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By Jim Holt 
Senior Investigative Reporter 

Local sheriff’s deputies carried out a “home check” of a Valencia fifth grader late last week after receiving reports the boy had posted a threat on social media to harm one of his classmates. 

The visit to the boy’s home turned up nothing. 

“Deputies interviewed all parties involved and conducted a home check of the alleged suspect’s home, in which they did not locate any evidence of intended school violence,” Deputy Natalie Arriaga, spokeswoman for the Santa Clarita Valley Sheriff’s Station, said Thursday. 

According to the father of the alleged victim, the boy threatened to kill his daughter with a “specific knife” from his knife collection. 

He was notified of the incident by Charles Helmers Elementary School officials who told him that “a student in the fifth grade posted in a group text that he was going to kill my daughter and use a specific knife,” he said. 

The father — whose identity is not revealed here to protect the identity of his daughter — said the incident prompted him to keep his daughter home from school Tuesday. 

The parents of two other children in the same class, he said, did the same. 

School officials called the sheriff’s station on March 24 when they learned of the post. 

In response, deputies went to the school and then went to the home of the alleged suspect where they turned up no evidence of school violence, Arriaga said Thursday. 

“A school threat assessment was conducted on March 24 and deputies determined the threat was not credible and that no crime had occurred after investigation,” Arriaga said. “Deputies learned a group text message sent between several students implied a threat from one student towards another student.”  

“Any discipline rendered will be determined at a school level,” she added.  

Colleen Hawkins, superintendent of the Saugus Union School District, said in a statement sent to The Signal on Thursday that a “full investigation occurred, local law enforcement was consulted appropriately and the threat was found to be transient in nature.” 

The term “transient” is not a term used by local deputies to describe a threat, according to Arriaga. 

“The school and the district will now work together with the students and their families,” Hawkins said, “to ensure a return to a safe normal school environment while also ensuring students develop the appropriate skills to ensure these types of threats are not continued nor escalate.”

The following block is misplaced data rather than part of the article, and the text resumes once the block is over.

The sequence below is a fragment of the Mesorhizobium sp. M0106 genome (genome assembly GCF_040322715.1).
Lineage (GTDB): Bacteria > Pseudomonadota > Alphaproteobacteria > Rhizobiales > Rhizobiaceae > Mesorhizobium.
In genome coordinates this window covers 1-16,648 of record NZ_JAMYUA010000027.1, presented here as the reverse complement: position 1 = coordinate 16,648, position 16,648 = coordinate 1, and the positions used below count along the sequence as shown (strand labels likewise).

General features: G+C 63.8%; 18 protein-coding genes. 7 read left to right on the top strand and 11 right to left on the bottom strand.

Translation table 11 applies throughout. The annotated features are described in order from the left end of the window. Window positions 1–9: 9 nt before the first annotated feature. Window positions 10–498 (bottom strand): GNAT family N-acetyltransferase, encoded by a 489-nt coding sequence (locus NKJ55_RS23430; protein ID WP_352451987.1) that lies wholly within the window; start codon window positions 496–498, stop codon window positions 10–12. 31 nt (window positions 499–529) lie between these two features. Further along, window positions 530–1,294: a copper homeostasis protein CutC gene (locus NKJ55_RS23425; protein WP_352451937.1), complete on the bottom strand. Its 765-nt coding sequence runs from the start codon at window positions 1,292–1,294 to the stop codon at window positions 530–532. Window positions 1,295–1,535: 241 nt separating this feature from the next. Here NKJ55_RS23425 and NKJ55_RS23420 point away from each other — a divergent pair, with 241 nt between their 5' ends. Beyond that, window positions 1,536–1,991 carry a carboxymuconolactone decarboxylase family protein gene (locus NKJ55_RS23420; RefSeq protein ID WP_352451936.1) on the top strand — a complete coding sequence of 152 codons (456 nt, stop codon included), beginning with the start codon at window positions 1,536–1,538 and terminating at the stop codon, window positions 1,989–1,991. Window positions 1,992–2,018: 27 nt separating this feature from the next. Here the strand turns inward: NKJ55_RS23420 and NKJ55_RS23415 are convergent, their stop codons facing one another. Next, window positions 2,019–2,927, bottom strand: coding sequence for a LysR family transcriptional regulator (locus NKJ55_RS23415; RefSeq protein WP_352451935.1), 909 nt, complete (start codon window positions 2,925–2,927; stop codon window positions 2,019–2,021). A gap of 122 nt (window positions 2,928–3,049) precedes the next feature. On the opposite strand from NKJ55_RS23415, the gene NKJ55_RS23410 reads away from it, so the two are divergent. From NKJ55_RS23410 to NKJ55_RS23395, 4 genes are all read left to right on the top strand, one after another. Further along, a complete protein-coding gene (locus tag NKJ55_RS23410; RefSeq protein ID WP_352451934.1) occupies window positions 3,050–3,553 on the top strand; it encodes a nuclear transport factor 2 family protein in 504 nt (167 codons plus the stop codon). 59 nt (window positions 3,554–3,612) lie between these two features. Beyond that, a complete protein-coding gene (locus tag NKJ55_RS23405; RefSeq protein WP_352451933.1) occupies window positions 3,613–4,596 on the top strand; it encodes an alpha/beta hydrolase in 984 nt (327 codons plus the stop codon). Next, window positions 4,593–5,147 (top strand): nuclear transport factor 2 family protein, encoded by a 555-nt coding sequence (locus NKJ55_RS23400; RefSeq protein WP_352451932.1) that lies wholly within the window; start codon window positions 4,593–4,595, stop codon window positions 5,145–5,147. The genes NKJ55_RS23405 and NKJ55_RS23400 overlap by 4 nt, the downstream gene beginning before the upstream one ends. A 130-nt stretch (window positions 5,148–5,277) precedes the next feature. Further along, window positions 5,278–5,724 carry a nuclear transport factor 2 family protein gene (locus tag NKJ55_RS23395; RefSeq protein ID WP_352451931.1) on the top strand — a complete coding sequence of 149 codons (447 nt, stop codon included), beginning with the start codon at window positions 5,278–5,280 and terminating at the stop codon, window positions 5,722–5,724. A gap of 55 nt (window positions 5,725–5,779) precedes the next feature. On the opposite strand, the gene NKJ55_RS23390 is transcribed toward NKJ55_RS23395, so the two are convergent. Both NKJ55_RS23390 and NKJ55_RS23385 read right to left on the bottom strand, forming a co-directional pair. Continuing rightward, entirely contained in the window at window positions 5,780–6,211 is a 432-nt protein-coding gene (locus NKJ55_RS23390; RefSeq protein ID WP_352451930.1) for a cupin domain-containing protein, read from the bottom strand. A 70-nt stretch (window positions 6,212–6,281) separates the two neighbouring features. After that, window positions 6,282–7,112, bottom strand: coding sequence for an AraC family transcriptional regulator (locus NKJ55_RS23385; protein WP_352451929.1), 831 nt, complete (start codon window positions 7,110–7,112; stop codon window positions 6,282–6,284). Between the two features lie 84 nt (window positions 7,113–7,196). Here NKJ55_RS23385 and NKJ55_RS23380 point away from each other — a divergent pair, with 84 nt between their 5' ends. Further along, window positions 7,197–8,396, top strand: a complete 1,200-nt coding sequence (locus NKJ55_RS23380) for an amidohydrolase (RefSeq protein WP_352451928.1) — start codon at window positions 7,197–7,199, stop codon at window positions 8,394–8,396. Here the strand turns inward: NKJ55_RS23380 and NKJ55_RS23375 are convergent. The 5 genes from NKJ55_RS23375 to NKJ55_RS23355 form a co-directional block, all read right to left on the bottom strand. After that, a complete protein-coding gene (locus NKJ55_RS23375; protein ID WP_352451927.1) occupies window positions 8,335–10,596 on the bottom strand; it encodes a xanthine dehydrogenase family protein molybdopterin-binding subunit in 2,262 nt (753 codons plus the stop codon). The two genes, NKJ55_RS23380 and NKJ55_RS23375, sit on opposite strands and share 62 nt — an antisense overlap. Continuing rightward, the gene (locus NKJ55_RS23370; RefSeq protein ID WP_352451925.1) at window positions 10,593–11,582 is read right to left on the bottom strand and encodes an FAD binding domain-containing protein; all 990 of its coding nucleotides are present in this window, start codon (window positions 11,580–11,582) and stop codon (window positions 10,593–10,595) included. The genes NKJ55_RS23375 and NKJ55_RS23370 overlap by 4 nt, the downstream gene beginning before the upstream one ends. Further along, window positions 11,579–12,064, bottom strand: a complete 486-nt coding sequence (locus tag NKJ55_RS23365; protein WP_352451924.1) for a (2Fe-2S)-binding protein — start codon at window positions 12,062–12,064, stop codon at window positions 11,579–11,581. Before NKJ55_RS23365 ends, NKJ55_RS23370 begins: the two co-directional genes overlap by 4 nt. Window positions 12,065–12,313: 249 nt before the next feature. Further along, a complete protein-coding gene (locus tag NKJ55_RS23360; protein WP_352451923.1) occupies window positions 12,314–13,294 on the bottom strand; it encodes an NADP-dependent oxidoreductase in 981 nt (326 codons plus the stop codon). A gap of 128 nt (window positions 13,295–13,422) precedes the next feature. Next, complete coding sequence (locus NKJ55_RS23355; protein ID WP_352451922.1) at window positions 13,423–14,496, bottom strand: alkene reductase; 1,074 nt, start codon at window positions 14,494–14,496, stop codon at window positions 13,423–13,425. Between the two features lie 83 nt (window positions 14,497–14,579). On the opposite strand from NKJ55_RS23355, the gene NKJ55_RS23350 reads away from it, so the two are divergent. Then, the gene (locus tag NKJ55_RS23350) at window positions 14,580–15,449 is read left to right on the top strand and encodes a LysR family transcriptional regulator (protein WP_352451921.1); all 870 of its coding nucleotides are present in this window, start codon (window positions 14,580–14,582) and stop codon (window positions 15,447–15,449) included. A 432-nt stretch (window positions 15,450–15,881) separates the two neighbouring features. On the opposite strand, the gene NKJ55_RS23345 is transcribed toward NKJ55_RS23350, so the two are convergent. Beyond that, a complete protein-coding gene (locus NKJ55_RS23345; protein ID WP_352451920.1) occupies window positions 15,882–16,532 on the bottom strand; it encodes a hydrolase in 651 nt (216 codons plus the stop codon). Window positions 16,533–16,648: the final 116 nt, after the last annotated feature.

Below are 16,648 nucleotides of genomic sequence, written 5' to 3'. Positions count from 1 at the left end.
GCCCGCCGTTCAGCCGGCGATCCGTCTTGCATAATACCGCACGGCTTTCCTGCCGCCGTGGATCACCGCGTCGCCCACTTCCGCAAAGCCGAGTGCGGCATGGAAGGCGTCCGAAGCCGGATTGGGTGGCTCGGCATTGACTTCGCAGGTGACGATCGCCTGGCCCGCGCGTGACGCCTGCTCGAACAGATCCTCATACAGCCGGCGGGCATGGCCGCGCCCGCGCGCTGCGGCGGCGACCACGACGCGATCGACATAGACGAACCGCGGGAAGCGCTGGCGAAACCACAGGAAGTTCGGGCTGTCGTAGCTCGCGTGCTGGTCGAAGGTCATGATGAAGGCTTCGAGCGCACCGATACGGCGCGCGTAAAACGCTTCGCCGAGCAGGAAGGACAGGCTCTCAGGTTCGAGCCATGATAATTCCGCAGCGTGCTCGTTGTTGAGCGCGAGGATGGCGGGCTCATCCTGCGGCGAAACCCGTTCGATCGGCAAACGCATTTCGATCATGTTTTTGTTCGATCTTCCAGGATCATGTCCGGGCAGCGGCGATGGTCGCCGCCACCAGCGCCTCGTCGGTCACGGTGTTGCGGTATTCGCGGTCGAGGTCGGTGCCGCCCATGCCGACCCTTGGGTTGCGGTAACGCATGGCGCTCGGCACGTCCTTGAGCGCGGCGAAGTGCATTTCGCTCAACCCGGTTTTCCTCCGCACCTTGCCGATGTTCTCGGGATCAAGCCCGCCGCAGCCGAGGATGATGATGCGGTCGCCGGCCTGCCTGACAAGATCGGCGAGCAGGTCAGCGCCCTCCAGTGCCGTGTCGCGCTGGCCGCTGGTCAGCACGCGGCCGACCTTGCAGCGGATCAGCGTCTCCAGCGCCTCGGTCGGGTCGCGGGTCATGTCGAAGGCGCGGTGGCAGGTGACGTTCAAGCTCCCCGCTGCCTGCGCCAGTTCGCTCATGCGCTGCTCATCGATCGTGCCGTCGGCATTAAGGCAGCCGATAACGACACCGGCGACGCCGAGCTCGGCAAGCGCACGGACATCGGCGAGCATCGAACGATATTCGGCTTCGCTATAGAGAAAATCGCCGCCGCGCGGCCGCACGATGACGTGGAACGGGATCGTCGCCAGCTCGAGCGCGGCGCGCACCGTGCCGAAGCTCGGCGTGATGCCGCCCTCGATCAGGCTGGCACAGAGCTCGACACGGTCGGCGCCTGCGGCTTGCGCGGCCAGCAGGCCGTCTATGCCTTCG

That’s not good enough for the father of the alleged victim. 

“This kid should have been suspended or expelled so that my daughter doesn’t have to face this kid on a daily basis,” he said. 

According to the school district’s superintendent, threats directed at any student are taken very seriously, and a strict protocol is followed in responding to them. 

“Saugus Union School District takes the safety of its students and staff seriously,” Hawkins said.  

Any and all threats to individuals, schools, or the organization are thoroughly investigated, including consultation with local law enforcement as appropriate, she added. 

School protocol  

In the case of threats via social media, Hawkins said, the school’s staff completes a thorough investigation by interviewing witnesses in an effort to fully understand the circumstances involved in each situation.   

When threats involve weapons, school officials consult with local law enforcement because only law enforcement can conduct the appropriate additional investigation needed to ascertain whether the threat is credible, Hawkins said.  

Describing the protocol followed by school officials, she said, the results of a full investigation will determine the credibility of the threat so that appropriate actions can then be taken “to ensure the safety of everyone involved.” 

Each situation is very unique, she said, and therefore the consequences following the investigation will be appropriate to the situation and must be unique to the situation.    

Ensuring that students have consequences that promote good future behavior, promote understanding of the consequences of their individual actions, are age-appropriate and comply with current Education Code are how the district determines its actions in each situation. 

“Out of respect for the families and young students involved in any school situation and because of expected privacy protections for students, we do not comment on specific consequences administered,” Hawkins said. 

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